Falling housing prices in Sydney and Melbourne are less likely to be a risk to financial stability: CFR

Falling housing prices in Sydney and Melbourne are less likely to be a risk to financial stability: CFR
Falling housing prices in Sydney and Melbourne are less likely to be a risk to financial stability: CFR

The risks to financial stability from falling housing prices in Sydney and Melbourne have abated, according to the Council of Financial Regulators (CFR).

The CFR is the coordinating body for Australia's main financial regulatory agencies.

There are four members: the Australian Prudential Regulation Authority (APRA), the Australian Securities and Investments Commission (ASIC), the Australian Treasury and the Reserve Bank of Australia (RBA).

It is a non-statutory body, without regulatory or policy decision-making powers.

At its meeting on 18 September 2019, the Council discussed risks facing the Australian financial system, regulatory issues and developments relevant to its members.

The topics discussed included the following:

  • Financing conditions and the housing market

    Council members discussed credit conditions and recent developments in the housing market. Housing credit growth has been subdued, particularly growth in credit to investors. The major banks have seen slower growth relative to other lenders. Subdued credit growth has been primarily driven by weaker credit demand, though loan approvals have picked up recently. The potential for risks to financial stability from falling housing prices in Sydney and Melbourne has abated somewhat, with prices rising in the past few months. In contrast, prices have continued their prolonged decline in Western Australia and the Northern Territory and so the prevalence of negative equity for borrowers in those regions has continued to rise. The Council also discussed the continuing tight credit conditions for small businesses, with little growth in credit outstanding over the past year. The Council will continue to closely monitor developments.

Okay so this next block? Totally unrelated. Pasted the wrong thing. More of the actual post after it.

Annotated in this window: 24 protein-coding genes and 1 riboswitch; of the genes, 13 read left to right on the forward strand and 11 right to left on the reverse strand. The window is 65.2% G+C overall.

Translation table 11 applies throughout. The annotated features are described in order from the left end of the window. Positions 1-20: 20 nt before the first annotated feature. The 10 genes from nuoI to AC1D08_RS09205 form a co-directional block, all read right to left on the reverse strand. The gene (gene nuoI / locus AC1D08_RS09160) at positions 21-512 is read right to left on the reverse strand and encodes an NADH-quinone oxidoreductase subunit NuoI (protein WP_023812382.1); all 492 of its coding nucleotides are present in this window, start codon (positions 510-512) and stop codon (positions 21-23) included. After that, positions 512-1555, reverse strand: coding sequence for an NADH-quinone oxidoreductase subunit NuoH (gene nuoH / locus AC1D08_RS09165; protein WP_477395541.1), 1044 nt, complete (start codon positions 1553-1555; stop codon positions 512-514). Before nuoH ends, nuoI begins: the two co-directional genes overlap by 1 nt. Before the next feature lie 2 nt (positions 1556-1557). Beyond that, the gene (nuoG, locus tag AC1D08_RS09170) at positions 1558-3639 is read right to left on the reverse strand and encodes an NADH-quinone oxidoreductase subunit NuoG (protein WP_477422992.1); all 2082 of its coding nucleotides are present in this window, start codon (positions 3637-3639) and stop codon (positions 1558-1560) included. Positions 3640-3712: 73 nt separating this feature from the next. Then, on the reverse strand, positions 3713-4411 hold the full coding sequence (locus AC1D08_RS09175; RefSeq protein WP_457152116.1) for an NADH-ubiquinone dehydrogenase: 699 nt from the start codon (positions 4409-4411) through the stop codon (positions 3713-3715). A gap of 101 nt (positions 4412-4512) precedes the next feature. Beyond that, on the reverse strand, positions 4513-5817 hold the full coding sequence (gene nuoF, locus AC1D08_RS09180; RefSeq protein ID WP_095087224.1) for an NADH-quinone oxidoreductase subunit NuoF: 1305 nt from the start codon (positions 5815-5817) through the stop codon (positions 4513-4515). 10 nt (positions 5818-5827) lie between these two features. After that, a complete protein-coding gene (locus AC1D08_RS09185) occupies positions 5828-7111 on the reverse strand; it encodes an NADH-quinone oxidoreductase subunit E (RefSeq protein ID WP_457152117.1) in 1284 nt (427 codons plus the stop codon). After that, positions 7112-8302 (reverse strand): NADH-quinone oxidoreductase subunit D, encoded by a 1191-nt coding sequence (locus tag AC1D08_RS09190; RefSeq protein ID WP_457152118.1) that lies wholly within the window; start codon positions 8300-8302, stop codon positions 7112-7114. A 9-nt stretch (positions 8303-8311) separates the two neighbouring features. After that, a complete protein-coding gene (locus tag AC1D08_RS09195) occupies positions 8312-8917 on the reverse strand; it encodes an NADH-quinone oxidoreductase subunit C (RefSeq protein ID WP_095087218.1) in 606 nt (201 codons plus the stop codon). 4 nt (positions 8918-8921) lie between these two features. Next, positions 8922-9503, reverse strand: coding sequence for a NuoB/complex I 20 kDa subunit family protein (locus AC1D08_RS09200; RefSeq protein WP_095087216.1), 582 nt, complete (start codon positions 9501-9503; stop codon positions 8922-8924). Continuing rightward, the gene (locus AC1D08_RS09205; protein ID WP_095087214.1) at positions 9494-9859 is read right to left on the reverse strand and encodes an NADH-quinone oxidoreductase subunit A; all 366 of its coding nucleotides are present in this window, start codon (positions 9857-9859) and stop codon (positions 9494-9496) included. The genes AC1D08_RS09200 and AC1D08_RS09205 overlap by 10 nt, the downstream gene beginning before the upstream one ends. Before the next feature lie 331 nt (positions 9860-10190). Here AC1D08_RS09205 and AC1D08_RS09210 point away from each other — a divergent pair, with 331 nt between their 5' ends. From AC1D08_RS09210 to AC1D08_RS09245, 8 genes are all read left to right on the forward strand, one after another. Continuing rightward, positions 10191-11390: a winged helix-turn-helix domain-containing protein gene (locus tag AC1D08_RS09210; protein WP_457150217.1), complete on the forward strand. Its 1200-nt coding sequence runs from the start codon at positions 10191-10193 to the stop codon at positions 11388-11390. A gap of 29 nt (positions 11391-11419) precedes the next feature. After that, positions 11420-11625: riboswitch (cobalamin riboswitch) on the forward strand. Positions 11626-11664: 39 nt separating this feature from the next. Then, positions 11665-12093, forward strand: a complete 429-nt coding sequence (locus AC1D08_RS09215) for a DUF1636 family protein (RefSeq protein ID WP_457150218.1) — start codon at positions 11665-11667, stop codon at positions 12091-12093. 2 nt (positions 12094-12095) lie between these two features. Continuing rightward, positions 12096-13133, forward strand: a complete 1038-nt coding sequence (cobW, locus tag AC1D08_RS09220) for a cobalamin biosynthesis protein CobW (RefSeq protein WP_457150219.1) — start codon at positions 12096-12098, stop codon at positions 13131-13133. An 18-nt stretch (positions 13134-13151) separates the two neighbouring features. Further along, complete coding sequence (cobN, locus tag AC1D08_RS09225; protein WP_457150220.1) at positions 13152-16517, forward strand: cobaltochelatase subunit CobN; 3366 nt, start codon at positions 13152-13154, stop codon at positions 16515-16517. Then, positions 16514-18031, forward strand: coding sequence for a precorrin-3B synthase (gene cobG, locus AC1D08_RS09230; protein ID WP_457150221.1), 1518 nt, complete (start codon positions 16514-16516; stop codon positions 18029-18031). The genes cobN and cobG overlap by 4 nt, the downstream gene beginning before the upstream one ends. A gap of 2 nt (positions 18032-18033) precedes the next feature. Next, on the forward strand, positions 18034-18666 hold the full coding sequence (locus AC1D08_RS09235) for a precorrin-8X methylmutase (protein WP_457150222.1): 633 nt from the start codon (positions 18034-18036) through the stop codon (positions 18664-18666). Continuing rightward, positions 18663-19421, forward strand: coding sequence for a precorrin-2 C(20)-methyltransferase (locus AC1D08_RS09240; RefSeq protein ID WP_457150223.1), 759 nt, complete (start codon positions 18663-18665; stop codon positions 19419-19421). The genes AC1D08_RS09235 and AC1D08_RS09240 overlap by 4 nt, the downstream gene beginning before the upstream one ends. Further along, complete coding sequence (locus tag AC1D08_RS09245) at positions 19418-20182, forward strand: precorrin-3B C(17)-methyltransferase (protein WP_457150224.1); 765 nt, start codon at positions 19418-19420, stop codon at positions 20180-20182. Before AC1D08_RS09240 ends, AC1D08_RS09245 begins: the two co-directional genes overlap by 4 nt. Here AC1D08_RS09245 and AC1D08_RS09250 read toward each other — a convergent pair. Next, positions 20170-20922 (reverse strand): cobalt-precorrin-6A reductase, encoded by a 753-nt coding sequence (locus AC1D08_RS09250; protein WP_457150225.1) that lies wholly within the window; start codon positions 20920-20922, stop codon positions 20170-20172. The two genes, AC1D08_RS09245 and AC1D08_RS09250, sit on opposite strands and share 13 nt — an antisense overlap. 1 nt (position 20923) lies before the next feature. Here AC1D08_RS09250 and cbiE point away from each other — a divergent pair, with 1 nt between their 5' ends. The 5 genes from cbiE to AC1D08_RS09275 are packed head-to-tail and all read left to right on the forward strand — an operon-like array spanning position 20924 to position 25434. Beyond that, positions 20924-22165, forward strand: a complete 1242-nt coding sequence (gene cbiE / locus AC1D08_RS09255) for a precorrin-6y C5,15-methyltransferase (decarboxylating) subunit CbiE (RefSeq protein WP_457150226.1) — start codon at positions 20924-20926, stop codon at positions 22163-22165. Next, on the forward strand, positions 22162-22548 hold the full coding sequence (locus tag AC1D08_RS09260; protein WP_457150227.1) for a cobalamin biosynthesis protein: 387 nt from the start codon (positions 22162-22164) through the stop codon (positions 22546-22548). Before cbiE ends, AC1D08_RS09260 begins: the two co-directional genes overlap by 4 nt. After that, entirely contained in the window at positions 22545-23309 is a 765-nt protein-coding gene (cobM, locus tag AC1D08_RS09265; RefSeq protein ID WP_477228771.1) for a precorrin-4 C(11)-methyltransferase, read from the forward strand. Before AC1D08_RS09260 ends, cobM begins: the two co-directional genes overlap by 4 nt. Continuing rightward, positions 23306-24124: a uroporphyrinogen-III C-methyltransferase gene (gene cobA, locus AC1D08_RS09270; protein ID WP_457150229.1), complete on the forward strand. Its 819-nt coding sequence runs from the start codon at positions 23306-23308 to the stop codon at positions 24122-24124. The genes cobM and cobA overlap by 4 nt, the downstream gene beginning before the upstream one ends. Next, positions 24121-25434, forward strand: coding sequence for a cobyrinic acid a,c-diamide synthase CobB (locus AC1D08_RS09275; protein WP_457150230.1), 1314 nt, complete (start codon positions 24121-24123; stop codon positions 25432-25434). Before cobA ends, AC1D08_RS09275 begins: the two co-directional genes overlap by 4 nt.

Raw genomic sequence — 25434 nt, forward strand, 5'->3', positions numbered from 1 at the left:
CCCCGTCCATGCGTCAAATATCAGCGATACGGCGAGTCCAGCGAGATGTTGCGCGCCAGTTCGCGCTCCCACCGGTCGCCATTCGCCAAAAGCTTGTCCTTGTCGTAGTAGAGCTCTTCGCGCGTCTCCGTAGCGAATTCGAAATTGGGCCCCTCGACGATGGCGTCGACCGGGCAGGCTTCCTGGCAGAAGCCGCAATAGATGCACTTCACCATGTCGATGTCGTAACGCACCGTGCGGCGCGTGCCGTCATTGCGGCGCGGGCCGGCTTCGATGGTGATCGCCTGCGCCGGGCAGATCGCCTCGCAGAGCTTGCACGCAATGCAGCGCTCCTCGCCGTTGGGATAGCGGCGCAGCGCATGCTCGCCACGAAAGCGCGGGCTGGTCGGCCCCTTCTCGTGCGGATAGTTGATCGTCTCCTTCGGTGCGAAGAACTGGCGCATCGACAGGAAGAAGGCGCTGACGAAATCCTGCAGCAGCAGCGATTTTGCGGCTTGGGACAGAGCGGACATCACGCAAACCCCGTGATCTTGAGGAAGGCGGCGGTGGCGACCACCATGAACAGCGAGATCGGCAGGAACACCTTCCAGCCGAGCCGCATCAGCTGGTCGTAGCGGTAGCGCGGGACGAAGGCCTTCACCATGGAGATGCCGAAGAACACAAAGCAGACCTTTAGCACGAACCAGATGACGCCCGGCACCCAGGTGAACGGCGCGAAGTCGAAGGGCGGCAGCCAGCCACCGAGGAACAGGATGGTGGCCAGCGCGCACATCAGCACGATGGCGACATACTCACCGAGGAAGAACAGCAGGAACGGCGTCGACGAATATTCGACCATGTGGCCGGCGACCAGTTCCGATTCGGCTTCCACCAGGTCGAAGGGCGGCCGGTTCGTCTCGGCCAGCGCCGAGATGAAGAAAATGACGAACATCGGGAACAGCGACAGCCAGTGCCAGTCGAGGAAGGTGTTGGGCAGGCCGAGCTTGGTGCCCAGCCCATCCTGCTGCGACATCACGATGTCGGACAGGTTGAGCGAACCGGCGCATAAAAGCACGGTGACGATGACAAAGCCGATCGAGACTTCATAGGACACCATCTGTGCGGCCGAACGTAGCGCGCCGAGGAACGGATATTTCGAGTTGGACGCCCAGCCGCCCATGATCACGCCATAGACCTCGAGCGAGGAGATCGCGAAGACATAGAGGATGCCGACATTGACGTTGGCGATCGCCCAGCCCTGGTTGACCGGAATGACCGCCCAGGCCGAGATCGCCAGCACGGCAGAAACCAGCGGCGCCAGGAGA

Members discussed progress with updating the guidance regarding responsible lending provisions in the National Consumer Credit Protection Act 2009. The updated guidance should provide greater clarity about what is required for a lender to comply with its obligations, taking into consideration enhancements to lending practices, the impact of competition from new market entrants, as well as enhanced access to and usage of consumer credit data and technological tools.

  • Policy developments

    APRA provided an update on a number of policy initiatives, including changes to the related entities framework for banks and other ADIs and proposals to strengthen remuneration requirements across all APRA-regulated entities. The proposed remuneration requirements seek to better align remuneration frameworks with the long-term interests of entities and their stakeholders, and incorporate a recommendation from the Royal Commission on limiting remuneration based on financial metrics. APRA briefed members on the outcomes of its capability review.

  • Superannuation fund liquidity

    The Council considered arrangements for managing liquidity at superannuation funds during periods of market stress. They noted that arrangements had operated as intended during the financial crisis and had since been strengthened. They agreed that existing arrangements provide an appropriate incentive for superannuation funds to manage their liquidity and that circumstances where a systemic liquidity problem could arise for the superannuation system were highly unlikely. Members concluded that no additional measures, including access to liquidity from the Reserve Bank, were warranted.
Tags: 
Housing Prices Financial Stability

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